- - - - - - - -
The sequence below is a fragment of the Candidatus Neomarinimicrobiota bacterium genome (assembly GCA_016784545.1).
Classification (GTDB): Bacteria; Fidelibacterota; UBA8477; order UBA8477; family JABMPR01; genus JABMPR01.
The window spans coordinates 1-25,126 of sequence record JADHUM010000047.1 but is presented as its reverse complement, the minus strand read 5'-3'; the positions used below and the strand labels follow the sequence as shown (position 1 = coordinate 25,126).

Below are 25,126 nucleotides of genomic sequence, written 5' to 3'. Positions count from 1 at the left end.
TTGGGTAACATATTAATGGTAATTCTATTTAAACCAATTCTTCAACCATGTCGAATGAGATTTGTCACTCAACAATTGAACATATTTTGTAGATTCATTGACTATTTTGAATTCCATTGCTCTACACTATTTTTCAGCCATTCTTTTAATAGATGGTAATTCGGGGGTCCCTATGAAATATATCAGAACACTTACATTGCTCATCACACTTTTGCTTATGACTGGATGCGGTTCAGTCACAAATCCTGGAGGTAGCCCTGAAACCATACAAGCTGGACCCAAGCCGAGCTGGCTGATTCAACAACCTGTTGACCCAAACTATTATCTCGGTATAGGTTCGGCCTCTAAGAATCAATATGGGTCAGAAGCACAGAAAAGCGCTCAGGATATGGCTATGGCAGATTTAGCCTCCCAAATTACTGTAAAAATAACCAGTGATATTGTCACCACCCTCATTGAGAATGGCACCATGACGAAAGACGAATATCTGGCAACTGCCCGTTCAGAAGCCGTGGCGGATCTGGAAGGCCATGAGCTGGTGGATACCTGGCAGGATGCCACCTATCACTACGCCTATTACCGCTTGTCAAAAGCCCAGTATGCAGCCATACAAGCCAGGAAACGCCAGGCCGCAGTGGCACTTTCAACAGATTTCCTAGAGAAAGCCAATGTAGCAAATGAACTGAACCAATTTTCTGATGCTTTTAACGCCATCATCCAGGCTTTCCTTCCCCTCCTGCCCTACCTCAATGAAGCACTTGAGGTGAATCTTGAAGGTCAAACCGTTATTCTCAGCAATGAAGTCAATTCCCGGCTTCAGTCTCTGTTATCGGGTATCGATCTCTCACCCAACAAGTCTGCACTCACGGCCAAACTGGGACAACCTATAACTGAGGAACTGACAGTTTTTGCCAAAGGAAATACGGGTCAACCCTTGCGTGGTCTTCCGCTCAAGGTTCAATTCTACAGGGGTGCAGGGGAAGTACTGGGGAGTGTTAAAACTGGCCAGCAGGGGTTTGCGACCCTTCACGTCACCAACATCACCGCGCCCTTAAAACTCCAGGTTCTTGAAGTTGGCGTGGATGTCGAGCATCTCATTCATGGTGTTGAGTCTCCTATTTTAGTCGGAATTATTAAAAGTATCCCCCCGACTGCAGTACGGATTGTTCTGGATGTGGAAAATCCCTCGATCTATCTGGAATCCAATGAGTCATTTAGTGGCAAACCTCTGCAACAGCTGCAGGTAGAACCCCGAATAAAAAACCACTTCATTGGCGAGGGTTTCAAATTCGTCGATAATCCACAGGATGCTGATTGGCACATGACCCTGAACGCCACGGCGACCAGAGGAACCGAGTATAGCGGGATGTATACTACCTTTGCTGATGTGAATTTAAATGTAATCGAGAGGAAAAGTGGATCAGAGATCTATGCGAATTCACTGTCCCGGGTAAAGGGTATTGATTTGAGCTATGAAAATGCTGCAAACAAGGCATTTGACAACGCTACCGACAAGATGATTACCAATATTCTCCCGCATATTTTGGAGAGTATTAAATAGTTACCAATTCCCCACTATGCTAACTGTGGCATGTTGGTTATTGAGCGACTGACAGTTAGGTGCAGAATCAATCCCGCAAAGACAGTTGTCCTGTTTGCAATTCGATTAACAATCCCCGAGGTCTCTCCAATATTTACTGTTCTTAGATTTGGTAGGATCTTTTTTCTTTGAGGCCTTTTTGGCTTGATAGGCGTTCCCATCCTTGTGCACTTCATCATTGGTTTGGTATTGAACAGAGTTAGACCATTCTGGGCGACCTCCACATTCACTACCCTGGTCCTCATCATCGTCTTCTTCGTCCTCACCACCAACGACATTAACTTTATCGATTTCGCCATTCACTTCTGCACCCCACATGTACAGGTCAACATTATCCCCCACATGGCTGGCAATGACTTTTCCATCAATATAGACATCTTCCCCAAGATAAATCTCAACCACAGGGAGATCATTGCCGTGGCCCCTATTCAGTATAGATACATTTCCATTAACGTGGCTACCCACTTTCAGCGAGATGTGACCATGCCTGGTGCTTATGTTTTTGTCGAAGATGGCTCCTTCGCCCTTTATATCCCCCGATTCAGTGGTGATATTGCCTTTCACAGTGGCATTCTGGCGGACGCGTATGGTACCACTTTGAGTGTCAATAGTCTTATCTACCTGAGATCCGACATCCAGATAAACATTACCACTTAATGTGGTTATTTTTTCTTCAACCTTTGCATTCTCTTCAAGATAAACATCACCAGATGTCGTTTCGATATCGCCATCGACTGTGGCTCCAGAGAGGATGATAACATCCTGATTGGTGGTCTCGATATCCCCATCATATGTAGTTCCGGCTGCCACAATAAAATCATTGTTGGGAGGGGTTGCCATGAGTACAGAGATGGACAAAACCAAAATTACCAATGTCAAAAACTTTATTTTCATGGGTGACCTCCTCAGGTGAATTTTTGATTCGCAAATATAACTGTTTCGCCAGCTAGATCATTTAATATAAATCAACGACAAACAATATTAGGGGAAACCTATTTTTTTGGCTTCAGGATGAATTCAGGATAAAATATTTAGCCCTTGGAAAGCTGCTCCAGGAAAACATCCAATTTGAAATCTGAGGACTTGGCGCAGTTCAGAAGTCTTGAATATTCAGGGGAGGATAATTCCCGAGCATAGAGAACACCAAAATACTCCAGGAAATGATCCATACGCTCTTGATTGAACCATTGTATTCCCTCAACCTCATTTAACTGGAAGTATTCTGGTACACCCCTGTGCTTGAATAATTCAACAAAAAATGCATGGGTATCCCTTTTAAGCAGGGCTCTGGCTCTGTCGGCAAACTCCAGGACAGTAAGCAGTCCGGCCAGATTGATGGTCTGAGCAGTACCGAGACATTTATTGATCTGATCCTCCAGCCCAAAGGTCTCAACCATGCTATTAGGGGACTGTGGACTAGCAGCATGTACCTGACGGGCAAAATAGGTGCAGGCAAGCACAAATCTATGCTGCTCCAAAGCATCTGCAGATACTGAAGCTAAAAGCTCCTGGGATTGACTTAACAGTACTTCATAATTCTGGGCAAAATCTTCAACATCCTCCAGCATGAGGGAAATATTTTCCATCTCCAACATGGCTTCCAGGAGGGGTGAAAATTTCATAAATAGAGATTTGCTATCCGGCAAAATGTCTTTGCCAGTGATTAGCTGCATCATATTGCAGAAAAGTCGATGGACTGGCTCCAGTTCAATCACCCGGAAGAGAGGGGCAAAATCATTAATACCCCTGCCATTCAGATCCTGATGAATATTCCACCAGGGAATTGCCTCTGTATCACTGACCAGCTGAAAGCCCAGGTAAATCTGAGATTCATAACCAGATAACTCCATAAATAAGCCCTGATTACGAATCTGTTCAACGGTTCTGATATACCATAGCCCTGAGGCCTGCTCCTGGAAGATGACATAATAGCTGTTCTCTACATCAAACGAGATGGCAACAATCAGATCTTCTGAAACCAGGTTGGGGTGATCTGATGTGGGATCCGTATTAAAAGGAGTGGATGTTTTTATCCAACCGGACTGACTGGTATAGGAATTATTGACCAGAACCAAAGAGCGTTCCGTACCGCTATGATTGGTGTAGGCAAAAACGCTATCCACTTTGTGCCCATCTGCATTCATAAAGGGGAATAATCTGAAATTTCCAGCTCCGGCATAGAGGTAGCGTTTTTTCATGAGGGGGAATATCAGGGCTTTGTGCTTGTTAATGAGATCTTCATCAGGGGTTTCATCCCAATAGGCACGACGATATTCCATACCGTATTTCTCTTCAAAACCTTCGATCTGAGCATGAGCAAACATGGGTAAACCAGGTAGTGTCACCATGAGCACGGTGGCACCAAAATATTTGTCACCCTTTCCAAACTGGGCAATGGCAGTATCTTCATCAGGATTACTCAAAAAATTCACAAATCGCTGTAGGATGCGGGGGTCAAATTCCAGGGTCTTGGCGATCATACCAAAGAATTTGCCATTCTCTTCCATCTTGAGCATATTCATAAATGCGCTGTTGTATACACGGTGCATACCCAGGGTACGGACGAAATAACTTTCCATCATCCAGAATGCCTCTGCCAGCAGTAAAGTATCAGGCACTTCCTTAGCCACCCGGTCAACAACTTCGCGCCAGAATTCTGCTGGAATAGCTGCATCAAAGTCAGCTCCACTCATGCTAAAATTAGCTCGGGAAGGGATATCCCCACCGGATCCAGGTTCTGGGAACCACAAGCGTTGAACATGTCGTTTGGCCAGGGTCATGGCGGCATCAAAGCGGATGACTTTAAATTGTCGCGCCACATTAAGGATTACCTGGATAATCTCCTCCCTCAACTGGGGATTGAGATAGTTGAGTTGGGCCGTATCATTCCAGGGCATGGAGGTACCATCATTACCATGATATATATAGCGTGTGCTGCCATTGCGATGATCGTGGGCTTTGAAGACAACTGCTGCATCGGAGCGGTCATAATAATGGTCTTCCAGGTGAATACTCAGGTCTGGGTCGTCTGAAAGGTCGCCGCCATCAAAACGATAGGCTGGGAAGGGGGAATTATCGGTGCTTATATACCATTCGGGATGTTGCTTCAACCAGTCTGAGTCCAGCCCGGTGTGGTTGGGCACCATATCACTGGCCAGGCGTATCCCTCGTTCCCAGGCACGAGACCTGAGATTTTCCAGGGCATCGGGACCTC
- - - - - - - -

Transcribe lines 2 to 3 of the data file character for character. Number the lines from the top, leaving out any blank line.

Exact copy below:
Classification (GTDB): Bacteria; Fidelibacterota; UBA8477; order UBA8477; family JABMPR01; genus JABMPR01.
The window spans coordinates 1-25,126 of sequence record JADHUM010000047.1 but is presented as its reverse complement, the minus strand read 5'-3'; the positions used below and the strand labels follow the sequence as shown (position 1 = coordinate 25,126).